The Process of 3D Printing the Braille Stampers
The Special Education Department already had the STL (stereolithography) files designed by ActiveAcessEdu. But one of the big issues? My students did not know braille. We used this as a problem-solving challenge and decided to label each braille stamper with the corresponding written letter. We also placed a position arrow to easily orient the stamper. To move forward with this design, we had to do what is called “remixing.” Remixing is when you take someone else’s design and change it up to meet your needs. The kids used what they had learned in Tinkercad to accomplish this.
A brief outline of tools and design elements the students had to accomplish:
- Export and import the ActiveAccessEdu STL files into our Tinkercad project.
- Use a text tool to create the letter.
- Use a box and triangle tool to build an arrow and use a combine tool to group the shapes.
- Use a hollow tool to make the letter and arrow a negative space (cut out tool).
- Position the letter and arrow on the upper and lower areas of the stamper using the duplicate tool, and raise and lower controls of the object to set the correct level.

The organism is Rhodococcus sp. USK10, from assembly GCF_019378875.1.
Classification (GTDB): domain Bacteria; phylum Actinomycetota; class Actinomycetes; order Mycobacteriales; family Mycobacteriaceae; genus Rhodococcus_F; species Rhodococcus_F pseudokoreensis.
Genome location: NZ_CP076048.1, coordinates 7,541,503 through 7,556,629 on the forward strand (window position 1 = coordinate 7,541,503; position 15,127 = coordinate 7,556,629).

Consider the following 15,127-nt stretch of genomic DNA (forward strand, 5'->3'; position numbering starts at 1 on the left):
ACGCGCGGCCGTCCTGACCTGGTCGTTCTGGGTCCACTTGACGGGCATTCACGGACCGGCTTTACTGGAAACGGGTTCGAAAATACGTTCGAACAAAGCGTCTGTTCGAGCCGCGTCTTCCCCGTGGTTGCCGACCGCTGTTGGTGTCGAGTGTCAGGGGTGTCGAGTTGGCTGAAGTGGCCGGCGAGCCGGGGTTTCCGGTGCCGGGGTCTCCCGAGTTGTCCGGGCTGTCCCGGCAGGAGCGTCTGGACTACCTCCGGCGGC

- Use the combine/group tool to group all the selected objects so they will appear as one. This also cut out our letter and arrow from the solid stamper since they are negative space.
- Design Problem: How can this be recreated for the rest of the letters and with consistent letter and arrow placement?
- Ungroup the previous stamper.
- Use the alignment tool to center the next braille letter stamper over the previous one. Remove the previous stamper’s main body and leave the letter and arrow negative space once alignment is achieved.
- Select the letter negative space and change the properties of the letter so it reflects the current braille stamper.
- Group and make a copy.
- Repeat the previous design steps again for the entire alphabet.
Once it was all said and done, we added a little twist. We printed the stampers based on our school colors which are blue, white (and sometimes black depending on athletic uniforms). The consonants were printed in black and the vowels in blue. We did the opposite for a second set. Each student had two sets, one for home and one for school.
This is where the rubber hit the road for me. I am not a degreed teacher, this is why my students call me Coach Punch. But coaches and teachers have similar jobs trying to accomplish the same result– putting learning into action and showing it’s application to life. In this case, I was able to show students how they could use what they know to help others and get some enjoyment along the way. For me, this is one of those personally gratifying moments. There’s nothing like seeing something I taught the kids come to fruition. This was a special session for me, and this project is still having an impact. I hope it will have an impact in your district as well.